The Healing Power of A Handwritten Note
Emerald Catron | My Soul
In today’s world, we are inundated with a constant flood of emails, texts, and messages on social media. In fact, in America, the average 18-29 year old sends or receives 100 texts a day. As you can probably deduce, studies show the prevalence of the handwritten note has been on something of a downswing in recent years. the average home was only receiving a personal letter once every seven weeks, down from every other week in 1987.
Just because something isn’t popular doesn’t mean it isn’t good for you. In fact, there are more reasons to start sending out handwritten notes than you think.
Writing By Hand Is Good For Your Brain
The physical act of writing has all kinds of positive impacts on your brain. Some research has shown that writing something down activates parts of your brain that typing doesn’t. You’re also more likely to remember something you write by hand as opposed to typing it, which means you’re creating memories for yourself by taking the time to write someone a letter.
Expressing Gratitude Is Good For You
It’s not just how you write, but what you write that matters. Expressing gratitude regularly in your life can give you a more optimistic outlook and improve your mood. Plus, research has shown that receiving a letter makes the recipient happyas well, so a simple thank you note can pull double duty.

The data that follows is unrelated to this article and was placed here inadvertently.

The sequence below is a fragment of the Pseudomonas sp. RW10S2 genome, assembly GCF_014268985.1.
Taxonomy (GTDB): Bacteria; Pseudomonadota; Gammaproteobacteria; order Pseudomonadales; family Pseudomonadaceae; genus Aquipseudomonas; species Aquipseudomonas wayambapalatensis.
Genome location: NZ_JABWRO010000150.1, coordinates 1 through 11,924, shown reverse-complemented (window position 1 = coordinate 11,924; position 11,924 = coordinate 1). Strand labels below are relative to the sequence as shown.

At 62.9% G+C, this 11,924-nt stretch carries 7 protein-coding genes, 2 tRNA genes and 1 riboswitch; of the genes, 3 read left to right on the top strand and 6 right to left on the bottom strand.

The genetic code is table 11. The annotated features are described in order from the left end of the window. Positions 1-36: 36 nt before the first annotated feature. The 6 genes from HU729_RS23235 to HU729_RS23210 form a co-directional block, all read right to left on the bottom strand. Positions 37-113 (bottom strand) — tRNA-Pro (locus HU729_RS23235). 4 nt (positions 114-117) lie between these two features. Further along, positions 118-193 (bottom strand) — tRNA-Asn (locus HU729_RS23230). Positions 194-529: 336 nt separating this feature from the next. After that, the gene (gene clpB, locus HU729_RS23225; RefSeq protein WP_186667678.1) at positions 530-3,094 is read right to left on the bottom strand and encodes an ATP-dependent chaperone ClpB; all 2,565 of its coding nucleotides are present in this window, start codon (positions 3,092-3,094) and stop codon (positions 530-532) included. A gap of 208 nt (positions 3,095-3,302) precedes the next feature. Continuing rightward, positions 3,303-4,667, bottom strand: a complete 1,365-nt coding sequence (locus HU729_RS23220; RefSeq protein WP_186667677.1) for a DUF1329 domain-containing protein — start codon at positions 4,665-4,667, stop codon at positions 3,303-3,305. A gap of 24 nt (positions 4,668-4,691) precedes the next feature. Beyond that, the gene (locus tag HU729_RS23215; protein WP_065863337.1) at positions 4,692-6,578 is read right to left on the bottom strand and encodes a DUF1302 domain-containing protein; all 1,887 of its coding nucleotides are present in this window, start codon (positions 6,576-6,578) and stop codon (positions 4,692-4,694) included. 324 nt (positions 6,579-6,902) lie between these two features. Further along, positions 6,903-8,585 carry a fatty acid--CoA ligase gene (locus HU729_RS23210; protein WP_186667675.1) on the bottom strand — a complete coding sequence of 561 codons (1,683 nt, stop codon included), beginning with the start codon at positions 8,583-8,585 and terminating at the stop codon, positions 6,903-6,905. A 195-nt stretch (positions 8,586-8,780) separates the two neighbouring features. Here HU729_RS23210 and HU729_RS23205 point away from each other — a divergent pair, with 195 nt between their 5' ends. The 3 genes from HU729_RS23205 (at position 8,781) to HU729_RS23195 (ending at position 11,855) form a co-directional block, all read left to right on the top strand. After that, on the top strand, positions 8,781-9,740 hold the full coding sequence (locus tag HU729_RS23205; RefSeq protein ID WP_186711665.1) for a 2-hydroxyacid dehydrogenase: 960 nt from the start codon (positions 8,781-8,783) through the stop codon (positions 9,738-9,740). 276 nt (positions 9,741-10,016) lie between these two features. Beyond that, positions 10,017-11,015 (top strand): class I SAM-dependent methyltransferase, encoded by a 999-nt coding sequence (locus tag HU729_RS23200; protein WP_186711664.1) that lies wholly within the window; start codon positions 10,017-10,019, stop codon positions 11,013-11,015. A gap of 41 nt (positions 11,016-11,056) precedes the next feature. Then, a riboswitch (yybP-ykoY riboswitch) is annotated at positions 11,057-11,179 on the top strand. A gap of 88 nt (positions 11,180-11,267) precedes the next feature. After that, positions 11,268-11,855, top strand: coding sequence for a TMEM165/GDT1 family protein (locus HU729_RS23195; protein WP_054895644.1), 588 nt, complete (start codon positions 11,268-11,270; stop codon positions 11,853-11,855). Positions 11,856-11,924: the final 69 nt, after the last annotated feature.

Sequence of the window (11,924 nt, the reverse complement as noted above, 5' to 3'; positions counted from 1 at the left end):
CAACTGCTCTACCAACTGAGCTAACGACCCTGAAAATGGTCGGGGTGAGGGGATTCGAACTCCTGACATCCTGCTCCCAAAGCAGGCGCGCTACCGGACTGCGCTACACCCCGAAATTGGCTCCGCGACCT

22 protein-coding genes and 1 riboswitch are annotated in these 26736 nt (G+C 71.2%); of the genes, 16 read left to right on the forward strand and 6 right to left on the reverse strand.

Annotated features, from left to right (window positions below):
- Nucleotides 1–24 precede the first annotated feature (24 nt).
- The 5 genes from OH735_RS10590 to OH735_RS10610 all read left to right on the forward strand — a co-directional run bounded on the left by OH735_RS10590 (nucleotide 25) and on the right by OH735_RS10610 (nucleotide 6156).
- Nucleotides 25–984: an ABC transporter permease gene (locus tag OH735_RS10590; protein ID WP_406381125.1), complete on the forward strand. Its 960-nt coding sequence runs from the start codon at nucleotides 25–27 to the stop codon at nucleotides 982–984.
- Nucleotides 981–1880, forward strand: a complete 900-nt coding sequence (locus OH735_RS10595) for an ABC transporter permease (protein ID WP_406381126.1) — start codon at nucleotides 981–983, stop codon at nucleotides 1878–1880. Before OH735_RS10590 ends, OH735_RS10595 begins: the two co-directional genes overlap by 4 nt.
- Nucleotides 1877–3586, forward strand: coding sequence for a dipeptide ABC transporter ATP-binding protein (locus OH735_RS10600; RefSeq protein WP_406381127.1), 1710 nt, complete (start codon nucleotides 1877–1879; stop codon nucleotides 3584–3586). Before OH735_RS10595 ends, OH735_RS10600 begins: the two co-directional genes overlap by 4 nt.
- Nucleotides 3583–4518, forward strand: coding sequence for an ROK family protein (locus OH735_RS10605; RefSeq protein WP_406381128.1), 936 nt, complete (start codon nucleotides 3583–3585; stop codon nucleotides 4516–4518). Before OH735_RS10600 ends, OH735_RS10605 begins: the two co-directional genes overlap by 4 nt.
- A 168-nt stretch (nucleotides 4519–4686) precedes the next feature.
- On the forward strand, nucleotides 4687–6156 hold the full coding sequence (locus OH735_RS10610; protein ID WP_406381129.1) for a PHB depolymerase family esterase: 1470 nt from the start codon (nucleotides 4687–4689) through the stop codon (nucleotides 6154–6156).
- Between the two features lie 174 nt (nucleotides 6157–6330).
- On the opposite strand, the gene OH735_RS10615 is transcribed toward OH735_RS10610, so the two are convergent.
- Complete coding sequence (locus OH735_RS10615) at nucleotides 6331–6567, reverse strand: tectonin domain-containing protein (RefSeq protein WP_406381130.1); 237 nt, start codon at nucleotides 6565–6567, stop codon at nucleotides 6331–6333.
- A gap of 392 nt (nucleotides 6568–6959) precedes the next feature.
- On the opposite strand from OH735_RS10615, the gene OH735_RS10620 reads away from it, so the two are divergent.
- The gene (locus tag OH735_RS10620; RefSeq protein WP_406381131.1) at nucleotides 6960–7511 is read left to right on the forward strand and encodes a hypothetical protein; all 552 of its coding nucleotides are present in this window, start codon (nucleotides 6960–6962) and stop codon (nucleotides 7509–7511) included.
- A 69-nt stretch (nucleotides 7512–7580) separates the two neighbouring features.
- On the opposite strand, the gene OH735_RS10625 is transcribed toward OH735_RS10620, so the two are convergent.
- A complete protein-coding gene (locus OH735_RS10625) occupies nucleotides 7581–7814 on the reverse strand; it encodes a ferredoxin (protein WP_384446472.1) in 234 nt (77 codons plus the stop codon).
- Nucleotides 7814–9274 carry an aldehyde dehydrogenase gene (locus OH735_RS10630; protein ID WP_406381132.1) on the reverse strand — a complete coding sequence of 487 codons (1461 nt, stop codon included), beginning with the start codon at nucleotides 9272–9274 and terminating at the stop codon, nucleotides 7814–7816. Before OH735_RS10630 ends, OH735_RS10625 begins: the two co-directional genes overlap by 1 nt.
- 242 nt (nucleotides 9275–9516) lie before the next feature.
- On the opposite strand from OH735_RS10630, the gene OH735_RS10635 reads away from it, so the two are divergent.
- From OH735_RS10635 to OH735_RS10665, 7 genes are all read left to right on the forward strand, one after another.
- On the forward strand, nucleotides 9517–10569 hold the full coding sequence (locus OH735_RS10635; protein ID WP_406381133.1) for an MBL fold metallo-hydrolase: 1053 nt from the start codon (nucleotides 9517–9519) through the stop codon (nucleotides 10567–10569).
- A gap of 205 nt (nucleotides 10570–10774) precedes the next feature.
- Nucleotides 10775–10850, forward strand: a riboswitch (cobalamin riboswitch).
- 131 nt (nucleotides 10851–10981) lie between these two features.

A Handwritten Letter Means More
You could fire off a few dozen emails in the time it takes to draft a letter, and that’s not even taking into account finding stationery, buying a stamp, or dropping off the letter in a mailbox. Letters also must be carefully drafted — when you’re using ink there is no backspace key. Letters are also tangible, as you can keep them in a shoebox for a rainy day, look over them, and be filled with nostalgia and memory, which makes sense considering the fact that it’s easier to recall something read in a tangible form. In addition, the very fact that we receive personal mail so rarely grants them more personal value than an email.
If you’re looking for a new habit this year, consider handwritten correspondence — you’ll be improving the quality of your life as well as the person who receives the fruits of your labor.